John Eldredge is ignorant. He allows childhood fantasies to shape all of his gender realities. Surely, gender is a far more fluid concept than what Eldredge speaks of. It is wrong to say that any gender exhibits the certain attributes of God better than any other…because we all image God differently. It is dangerous to say that a woman’s purpose in life is to be rescued by a man. Is she simply supposed to sit back and take whatever comes? It should be revealing when you tell a woman that you’re going to fight for her…such an assertion only seems to foreshadow violence. In fact, I would encourage anyone who hears these words to run as fast as they can.
The consequences of Eldredge’s hearasies have been proven by the criminal enterprise La Familia Cartel in Michoacan, Mexico. They refer to beheadings and assassinations as divine justice and use Wild at Heart as their proof text. Everyone who enters the cartel must read it and there are reports of cartel members forcing all school children in the area to read it. The Cartel makes it plain: “God’s blood stained clothes in Isaiah 53…proves that sometimes we have to get real bloody to be like God.” (La Familia Moachoacan: A Deadly Mexican Cartel Revisited, by George Grayson, Foreign Policy Institute/ Focus on the Family Outreach, June 2009).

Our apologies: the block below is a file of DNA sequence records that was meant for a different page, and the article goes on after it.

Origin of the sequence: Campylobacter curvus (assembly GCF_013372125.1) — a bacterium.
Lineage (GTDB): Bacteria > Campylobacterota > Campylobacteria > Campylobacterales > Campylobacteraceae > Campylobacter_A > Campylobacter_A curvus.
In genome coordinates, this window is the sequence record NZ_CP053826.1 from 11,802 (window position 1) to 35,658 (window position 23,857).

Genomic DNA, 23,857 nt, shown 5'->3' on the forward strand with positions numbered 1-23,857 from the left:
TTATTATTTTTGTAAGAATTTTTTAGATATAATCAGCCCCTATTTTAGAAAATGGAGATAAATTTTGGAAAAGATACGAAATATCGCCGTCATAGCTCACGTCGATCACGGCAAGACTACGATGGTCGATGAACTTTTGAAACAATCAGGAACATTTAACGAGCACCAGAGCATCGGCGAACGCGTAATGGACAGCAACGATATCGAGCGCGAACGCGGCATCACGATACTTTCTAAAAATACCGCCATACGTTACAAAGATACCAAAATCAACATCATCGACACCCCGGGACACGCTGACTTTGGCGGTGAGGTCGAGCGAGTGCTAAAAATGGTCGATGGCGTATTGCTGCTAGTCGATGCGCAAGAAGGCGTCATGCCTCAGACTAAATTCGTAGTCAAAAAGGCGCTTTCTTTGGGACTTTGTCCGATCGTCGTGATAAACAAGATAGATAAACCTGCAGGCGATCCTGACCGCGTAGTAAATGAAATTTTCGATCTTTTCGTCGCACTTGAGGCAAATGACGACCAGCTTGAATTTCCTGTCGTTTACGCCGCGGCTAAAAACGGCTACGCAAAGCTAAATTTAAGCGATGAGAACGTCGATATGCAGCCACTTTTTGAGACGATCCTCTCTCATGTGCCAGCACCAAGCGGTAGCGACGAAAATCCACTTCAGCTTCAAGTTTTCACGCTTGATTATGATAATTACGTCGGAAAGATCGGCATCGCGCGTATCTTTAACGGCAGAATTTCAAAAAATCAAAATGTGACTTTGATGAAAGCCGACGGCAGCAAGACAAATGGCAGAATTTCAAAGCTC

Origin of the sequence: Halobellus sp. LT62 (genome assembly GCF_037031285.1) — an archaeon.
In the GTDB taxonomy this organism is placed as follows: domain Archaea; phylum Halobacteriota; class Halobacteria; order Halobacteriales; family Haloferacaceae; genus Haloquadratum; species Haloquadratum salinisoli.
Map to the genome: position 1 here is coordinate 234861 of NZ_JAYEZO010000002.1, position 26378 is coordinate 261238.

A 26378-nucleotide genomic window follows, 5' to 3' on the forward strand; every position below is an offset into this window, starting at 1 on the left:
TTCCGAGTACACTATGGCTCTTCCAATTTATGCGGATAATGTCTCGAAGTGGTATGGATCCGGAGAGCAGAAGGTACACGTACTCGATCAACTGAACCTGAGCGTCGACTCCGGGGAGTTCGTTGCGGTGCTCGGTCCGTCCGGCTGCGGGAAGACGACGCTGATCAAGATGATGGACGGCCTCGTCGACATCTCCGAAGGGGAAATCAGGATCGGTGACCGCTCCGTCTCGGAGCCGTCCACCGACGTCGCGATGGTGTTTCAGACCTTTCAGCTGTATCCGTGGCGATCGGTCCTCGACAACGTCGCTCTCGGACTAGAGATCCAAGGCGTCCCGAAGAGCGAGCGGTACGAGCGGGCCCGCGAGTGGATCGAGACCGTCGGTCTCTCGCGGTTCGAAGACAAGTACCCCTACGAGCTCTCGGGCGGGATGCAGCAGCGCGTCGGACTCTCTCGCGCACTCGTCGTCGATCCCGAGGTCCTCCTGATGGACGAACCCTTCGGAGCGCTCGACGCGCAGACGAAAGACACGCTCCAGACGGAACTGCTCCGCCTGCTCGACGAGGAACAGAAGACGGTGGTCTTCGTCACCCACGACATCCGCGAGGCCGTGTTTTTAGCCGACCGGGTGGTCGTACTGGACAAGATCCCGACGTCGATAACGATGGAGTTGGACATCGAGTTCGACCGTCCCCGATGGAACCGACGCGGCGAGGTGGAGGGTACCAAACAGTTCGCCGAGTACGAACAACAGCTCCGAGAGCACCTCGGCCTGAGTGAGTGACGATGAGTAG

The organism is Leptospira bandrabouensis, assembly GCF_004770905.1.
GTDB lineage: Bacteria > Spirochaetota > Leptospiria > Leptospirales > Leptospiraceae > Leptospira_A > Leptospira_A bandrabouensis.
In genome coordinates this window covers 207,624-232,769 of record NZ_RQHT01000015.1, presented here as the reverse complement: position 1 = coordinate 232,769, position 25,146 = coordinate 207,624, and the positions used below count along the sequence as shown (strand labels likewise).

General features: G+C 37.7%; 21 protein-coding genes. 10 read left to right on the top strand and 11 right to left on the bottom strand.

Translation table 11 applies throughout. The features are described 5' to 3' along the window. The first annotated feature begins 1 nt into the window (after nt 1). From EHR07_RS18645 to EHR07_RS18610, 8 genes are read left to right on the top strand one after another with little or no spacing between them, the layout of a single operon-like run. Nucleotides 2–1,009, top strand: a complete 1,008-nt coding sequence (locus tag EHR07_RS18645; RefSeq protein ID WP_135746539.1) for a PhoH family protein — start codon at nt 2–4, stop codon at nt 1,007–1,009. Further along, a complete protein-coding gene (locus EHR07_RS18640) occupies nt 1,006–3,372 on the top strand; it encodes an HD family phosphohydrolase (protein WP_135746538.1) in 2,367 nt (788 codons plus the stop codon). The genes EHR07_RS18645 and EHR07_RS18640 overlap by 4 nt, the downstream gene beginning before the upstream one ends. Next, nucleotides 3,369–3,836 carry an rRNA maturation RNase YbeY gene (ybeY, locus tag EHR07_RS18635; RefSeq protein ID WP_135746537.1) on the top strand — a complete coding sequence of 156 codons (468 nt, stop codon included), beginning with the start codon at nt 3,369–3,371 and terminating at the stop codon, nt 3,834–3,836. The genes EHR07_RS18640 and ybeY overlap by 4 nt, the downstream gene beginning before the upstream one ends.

The things that John Eldredge says on a theological level are absolutely blasphemous. Eldredge has created a Man Theology that centers the entire Bible and the entirety of one’s spiritual life on being a man. Salvation is not being redeemed of sin or setting the world to rights, but rather becoming the manliest man one can be. Finding and conquering the beauty becomes the sacrament. Life becomes not about the least, but rather preservation and gratification of manliness. The things that Eldredge says about God are horrific. In his mind, God has a big fat erect penis…looking to slay the world to prove his manliness. In his attempts to make God manly, he completely destroys Christian orthodoxy in favor of his own theology. Eldredge takes scripture out of context and manipulates it for his own purposes. He claims to be evangelical, but even the most radical Biblical scholars exhibit more fidelity to scripture than he does. The one true God is not something off of a popular movie…but something that exists uniquely in the soul of all creation.
“Love the Lord our God with all of our heart, mind, soul, and strength. And to love our neighbor as our self (Mark 12:29-31).”
“Love the Penis our God with all of our heart, mind, soul and strength. And love your Penis.”
Come on folks… Surely, God is about more than penis religion.